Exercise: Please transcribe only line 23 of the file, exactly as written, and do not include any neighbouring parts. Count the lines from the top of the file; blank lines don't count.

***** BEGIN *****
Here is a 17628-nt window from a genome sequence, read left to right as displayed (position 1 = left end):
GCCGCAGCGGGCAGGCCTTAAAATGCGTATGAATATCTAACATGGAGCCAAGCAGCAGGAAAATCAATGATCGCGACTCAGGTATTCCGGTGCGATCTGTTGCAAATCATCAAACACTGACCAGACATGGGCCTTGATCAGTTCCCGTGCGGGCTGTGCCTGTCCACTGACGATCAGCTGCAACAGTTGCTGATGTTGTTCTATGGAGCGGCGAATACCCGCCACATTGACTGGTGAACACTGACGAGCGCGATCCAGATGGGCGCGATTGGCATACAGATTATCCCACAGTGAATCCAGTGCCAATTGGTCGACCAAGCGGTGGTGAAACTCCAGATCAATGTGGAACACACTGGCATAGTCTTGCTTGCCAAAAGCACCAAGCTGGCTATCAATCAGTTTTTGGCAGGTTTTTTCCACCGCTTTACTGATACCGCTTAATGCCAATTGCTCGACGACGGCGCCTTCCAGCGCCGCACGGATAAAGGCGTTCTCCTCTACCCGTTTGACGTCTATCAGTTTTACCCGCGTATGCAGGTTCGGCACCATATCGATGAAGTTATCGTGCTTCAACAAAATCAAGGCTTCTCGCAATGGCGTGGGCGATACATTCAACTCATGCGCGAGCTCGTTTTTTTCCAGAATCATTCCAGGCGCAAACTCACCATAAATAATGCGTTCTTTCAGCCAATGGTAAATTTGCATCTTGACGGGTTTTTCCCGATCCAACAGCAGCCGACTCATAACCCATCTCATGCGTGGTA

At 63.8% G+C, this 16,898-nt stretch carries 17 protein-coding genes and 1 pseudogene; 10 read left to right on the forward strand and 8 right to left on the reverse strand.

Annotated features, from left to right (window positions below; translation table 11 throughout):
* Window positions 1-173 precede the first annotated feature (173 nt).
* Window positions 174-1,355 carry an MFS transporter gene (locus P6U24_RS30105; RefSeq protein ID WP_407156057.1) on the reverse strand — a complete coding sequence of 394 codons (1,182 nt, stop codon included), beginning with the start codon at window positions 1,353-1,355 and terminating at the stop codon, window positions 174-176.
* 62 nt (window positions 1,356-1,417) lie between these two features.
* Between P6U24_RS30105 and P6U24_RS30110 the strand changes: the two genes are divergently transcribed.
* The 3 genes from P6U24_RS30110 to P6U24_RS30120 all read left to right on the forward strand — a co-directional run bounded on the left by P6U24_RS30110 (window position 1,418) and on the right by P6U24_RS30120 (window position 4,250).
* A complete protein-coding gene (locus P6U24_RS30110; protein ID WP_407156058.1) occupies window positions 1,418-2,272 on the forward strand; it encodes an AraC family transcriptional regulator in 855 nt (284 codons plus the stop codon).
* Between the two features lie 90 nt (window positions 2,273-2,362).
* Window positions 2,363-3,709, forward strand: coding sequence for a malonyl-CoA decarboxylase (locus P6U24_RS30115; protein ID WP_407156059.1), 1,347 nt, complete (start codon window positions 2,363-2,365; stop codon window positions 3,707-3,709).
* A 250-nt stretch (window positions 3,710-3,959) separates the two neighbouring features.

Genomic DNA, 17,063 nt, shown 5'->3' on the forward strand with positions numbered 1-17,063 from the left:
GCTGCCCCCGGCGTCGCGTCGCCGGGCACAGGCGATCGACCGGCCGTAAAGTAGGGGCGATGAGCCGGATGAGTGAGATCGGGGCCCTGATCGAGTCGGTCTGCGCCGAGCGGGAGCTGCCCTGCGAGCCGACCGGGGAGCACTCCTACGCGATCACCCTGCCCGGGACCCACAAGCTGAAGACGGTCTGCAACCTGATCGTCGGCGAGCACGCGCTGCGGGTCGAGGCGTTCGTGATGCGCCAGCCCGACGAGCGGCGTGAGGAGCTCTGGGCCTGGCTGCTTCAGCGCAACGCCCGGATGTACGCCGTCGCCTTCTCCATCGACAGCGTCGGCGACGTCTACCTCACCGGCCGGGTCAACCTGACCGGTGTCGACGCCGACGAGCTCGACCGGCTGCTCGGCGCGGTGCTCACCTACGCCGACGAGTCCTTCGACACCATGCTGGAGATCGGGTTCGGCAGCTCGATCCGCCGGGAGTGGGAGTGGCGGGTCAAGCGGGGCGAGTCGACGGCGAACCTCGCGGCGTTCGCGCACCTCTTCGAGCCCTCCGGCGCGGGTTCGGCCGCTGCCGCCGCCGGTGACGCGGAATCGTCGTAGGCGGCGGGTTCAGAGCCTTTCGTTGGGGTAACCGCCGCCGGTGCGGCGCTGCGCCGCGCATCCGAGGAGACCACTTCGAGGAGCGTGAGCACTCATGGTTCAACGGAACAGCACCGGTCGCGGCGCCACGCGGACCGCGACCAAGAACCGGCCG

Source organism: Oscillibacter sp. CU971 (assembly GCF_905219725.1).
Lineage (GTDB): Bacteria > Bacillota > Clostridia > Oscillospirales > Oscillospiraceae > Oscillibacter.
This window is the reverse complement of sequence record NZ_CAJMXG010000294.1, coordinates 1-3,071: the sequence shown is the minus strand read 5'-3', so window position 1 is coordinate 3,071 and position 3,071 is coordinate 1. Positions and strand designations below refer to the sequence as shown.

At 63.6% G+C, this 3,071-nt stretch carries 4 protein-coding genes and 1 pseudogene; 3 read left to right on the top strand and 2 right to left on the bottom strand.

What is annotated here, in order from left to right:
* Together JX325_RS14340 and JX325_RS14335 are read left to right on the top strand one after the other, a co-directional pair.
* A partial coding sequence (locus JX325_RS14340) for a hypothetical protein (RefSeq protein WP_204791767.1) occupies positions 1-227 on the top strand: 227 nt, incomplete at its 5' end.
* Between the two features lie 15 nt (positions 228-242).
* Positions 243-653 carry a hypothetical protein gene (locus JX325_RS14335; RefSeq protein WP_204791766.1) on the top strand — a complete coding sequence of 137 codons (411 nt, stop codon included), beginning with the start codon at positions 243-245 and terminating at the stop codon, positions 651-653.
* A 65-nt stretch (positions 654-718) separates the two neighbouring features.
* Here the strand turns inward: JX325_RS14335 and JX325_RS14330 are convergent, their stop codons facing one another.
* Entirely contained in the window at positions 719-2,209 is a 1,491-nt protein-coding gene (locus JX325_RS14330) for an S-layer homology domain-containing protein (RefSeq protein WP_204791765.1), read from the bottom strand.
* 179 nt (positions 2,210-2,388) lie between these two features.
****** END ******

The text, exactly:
* Between the two features lie 15 nt (positions 228-242).